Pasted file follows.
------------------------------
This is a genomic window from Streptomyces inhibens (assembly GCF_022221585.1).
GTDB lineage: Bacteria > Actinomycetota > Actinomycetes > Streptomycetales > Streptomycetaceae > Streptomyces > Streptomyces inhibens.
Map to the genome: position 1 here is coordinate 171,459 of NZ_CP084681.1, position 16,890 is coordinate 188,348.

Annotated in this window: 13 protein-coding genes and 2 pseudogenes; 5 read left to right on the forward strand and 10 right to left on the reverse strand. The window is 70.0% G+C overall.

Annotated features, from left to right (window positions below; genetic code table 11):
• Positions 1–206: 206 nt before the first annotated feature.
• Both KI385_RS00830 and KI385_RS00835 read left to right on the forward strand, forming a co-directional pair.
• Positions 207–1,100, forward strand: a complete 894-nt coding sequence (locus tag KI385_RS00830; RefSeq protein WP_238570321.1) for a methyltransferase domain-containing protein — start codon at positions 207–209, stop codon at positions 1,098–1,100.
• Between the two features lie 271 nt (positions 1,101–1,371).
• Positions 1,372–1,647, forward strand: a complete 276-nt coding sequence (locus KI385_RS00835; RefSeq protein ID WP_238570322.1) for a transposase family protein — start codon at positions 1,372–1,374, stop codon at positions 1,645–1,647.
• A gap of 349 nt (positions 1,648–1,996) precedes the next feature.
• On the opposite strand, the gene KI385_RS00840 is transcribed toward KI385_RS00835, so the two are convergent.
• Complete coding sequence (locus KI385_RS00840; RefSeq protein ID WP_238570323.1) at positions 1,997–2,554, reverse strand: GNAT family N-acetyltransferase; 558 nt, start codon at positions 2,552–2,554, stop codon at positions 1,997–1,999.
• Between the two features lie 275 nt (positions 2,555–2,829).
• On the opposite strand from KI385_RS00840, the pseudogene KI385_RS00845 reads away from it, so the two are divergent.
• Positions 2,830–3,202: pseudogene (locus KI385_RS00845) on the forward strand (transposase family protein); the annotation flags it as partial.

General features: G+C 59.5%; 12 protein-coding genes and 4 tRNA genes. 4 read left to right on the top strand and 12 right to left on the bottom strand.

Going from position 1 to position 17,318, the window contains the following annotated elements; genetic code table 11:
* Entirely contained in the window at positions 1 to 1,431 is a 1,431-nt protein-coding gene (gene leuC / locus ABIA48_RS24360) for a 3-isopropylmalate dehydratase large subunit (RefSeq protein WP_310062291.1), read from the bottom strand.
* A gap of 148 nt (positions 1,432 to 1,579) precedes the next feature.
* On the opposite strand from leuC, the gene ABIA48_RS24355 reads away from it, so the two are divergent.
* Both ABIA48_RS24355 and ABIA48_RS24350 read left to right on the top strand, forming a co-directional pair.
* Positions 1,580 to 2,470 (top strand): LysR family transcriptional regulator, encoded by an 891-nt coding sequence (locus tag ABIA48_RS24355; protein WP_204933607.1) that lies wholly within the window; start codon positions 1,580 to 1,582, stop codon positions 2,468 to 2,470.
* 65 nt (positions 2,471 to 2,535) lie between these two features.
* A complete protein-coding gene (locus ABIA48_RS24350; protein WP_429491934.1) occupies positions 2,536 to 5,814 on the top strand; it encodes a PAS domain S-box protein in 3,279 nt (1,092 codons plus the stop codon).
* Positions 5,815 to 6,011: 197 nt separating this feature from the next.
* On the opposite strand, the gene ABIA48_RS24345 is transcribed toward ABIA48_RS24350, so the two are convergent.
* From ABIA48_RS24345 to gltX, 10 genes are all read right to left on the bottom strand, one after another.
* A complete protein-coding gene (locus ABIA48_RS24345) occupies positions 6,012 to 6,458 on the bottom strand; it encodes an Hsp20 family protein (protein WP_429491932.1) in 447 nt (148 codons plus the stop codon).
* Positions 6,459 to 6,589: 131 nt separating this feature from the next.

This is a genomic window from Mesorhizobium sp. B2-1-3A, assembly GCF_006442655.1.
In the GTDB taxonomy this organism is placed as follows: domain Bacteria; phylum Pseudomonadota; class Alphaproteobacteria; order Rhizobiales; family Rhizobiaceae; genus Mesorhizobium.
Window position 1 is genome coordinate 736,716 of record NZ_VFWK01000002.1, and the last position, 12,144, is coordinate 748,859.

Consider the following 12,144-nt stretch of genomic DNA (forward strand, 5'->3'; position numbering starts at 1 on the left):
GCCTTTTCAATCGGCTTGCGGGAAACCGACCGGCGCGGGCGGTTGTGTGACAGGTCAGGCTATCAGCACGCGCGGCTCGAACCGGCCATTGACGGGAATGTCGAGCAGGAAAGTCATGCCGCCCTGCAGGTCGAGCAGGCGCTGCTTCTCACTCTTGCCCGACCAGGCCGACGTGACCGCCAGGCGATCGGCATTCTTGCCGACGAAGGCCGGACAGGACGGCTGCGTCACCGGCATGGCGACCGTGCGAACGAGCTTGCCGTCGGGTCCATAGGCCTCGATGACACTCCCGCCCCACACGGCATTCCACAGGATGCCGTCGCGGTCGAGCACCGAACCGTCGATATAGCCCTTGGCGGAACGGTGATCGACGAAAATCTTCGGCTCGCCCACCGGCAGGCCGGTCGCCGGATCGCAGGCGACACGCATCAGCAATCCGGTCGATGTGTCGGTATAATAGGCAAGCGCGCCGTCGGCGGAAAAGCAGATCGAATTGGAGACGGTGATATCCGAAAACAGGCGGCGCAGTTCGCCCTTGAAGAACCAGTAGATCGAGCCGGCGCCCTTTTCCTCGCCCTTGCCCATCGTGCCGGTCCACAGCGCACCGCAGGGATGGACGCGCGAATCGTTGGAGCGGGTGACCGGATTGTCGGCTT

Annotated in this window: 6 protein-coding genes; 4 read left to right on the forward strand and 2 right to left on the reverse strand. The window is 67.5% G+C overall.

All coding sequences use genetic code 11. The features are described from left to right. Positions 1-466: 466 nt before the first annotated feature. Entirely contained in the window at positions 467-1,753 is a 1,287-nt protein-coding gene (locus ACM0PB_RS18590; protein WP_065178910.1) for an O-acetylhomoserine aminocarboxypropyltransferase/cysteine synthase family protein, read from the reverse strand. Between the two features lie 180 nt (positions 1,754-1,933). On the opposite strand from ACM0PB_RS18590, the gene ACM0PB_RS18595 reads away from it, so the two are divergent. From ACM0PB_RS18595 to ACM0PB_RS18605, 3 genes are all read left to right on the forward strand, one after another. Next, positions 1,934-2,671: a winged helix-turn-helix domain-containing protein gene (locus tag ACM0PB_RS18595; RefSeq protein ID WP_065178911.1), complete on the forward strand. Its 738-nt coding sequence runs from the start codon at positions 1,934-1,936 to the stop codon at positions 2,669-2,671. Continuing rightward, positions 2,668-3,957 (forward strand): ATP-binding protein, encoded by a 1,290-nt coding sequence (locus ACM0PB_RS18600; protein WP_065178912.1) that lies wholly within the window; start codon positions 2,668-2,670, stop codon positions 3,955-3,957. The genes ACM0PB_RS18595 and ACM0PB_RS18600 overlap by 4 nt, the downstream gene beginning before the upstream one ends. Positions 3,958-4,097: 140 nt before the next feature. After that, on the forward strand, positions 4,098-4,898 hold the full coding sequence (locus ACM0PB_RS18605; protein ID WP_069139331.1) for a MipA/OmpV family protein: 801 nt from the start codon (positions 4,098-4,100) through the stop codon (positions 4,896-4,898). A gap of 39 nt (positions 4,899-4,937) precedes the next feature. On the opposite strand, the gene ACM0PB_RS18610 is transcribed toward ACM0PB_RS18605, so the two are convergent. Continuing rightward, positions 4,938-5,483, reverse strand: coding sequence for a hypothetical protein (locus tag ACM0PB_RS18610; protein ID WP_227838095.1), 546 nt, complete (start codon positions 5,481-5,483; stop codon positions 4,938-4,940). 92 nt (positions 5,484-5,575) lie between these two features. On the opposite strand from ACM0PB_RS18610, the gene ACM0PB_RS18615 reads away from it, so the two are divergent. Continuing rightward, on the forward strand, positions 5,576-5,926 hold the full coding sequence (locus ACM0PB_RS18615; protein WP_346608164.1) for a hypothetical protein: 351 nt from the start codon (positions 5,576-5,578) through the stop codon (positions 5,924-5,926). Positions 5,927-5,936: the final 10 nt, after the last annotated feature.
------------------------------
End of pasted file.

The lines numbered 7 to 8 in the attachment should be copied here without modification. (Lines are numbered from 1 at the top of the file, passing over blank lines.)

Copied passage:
• Both KI385_RS00830 and KI385_RS00835 read left to right on the forward strand, forming a co-directional pair.
• Positions 207–1,100, forward strand: a complete 894-nt coding sequence (locus tag KI385_RS00830; RefSeq protein WP_238570321.1) for a methyltransferase domain-containing protein — start codon at positions 207–209, stop codon at positions 1,098–1,100.